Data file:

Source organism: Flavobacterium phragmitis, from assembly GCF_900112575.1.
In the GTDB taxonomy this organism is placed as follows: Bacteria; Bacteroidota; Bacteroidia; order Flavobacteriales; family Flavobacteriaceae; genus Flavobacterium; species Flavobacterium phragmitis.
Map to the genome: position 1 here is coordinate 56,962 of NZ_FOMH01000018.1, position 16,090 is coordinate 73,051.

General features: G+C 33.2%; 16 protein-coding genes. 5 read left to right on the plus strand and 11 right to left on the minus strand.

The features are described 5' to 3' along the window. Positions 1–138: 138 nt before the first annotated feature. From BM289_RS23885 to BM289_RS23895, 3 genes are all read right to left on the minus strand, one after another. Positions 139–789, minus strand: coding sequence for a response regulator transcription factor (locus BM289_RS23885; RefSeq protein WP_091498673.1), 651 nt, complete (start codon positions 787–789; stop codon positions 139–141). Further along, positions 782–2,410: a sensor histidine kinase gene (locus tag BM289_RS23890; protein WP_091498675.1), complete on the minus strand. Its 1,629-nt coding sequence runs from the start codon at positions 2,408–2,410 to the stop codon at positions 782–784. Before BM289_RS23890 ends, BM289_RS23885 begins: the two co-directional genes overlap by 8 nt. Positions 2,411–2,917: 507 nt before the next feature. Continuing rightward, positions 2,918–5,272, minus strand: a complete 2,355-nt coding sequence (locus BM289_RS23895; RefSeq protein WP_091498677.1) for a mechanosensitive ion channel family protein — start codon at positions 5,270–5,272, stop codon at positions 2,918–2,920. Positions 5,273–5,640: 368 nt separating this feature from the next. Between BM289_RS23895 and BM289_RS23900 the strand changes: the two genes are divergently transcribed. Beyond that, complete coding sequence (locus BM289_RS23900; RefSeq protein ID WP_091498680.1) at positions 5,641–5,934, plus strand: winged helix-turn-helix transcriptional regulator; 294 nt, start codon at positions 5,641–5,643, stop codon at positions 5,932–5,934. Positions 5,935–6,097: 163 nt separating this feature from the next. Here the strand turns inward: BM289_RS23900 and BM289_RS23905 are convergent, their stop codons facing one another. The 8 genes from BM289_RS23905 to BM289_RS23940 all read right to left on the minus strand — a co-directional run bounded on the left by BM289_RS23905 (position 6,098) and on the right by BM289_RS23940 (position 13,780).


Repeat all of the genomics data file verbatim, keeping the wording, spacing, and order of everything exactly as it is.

Source organism: Flavobacterium phragmitis, from assembly GCF_900112575.1.
In the GTDB taxonomy this organism is placed as follows: Bacteria; Bacteroidota; Bacteroidia; order Flavobacteriales; family Flavobacteriaceae; genus Flavobacterium; species Flavobacterium phragmitis.
Map to the genome: position 1 here is coordinate 56,962 of NZ_FOMH01000018.1, position 16,090 is coordinate 73,051.

General features: G+C 33.2%; 16 protein-coding genes. 5 read left to right on the plus strand and 11 right to left on the minus strand.

The features are described 5' to 3' along the window. Positions 1–138: 138 nt before the first annotated feature. From BM289_RS23885 to BM289_RS23895, 3 genes are all read right to left on the minus strand, one after another. Positions 139–789, minus strand: coding sequence for a response regulator transcription factor (locus BM289_RS23885; RefSeq protein WP_091498673.1), 651 nt, complete (start codon positions 787–789; stop codon positions 139–141). Further along, positions 782–2,410: a sensor histidine kinase gene (locus tag BM289_RS23890; protein WP_091498675.1), complete on the minus strand. Its 1,629-nt coding sequence runs from the start codon at positions 2,408–2,410 to the stop codon at positions 782–784. Before BM289_RS23890 ends, BM289_RS23885 begins: the two co-directional genes overlap by 8 nt. Positions 2,411–2,917: 507 nt before the next feature. Continuing rightward, positions 2,918–5,272, minus strand: a complete 2,355-nt coding sequence (locus BM289_RS23895; RefSeq protein WP_091498677.1) for a mechanosensitive ion channel family protein — start codon at positions 5,270–5,272, stop codon at positions 2,918–2,920. Positions 5,273–5,640: 368 nt separating this feature from the next. Between BM289_RS23895 and BM289_RS23900 the strand changes: the two genes are divergently transcribed. Beyond that, complete coding sequence (locus BM289_RS23900; RefSeq protein ID WP_091498680.1) at positions 5,641–5,934, plus strand: winged helix-turn-helix transcriptional regulator; 294 nt, start codon at positions 5,641–5,643, stop codon at positions 5,932–5,934. Positions 5,935–6,097: 163 nt separating this feature from the next. Here the strand turns inward: BM289_RS23900 and BM289_RS23905 are convergent, their stop codons facing one another. The 8 genes from BM289_RS23905 to BM289_RS23940 all read right to left on the minus strand — a co-directional run bounded on the left by BM289_RS23905 (position 6,098) and on the right by BM289_RS23940 (position 13,780).